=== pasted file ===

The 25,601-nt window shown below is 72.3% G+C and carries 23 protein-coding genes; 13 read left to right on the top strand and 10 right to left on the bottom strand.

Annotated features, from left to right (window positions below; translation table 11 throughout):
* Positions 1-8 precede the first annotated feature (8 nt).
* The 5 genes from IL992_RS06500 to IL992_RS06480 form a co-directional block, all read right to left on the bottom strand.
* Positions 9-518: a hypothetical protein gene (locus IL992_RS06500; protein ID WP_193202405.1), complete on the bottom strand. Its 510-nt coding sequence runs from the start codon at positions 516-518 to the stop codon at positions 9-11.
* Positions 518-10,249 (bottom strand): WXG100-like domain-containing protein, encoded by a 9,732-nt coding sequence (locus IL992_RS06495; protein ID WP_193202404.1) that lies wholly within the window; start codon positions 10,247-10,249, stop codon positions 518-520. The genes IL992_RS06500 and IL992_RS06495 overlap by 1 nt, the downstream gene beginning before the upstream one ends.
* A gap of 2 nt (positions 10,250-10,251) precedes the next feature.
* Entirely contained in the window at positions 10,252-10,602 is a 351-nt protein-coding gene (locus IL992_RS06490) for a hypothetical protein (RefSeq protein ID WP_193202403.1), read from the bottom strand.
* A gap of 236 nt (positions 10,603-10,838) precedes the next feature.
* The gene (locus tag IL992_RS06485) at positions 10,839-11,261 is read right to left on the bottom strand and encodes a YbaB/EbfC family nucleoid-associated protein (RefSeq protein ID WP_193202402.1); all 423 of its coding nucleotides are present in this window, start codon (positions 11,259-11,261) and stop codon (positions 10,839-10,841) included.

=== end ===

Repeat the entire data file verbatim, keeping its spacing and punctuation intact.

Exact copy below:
The 25,601-nt window shown below is 72.3% G+C and carries 23 protein-coding genes; 13 read left to right on the top strand and 10 right to left on the bottom strand.

Annotated features, from left to right (window positions below; translation table 11 throughout):
* Positions 1-8 precede the first annotated feature (8 nt).
* The 5 genes from IL992_RS06500 to IL992_RS06480 form a co-directional block, all read right to left on the bottom strand.
* Positions 9-518: a hypothetical protein gene (locus IL992_RS06500; protein ID WP_193202405.1), complete on the bottom strand. Its 510-nt coding sequence runs from the start codon at positions 516-518 to the stop codon at positions 9-11.
* Positions 518-10,249 (bottom strand): WXG100-like domain-containing protein, encoded by a 9,732-nt coding sequence (locus IL992_RS06495; protein ID WP_193202404.1) that lies wholly within the window; start codon positions 10,247-10,249, stop codon positions 518-520. The genes IL992_RS06500 and IL992_RS06495 overlap by 1 nt, the downstream gene beginning before the upstream one ends.
* A gap of 2 nt (positions 10,250-10,251) precedes the next feature.
* Entirely contained in the window at positions 10,252-10,602 is a 351-nt protein-coding gene (locus IL992_RS06490) for a hypothetical protein (RefSeq protein ID WP_193202403.1), read from the bottom strand.
* A gap of 236 nt (positions 10,603-10,838) precedes the next feature.
* The gene (locus tag IL992_RS06485) at positions 10,839-11,261 is read right to left on the bottom strand and encodes a YbaB/EbfC family nucleoid-associated protein (RefSeq protein ID WP_193202402.1); all 423 of its coding nucleotides are present in this window, start codon (positions 11,259-11,261) and stop codon (positions 10,839-10,841) included.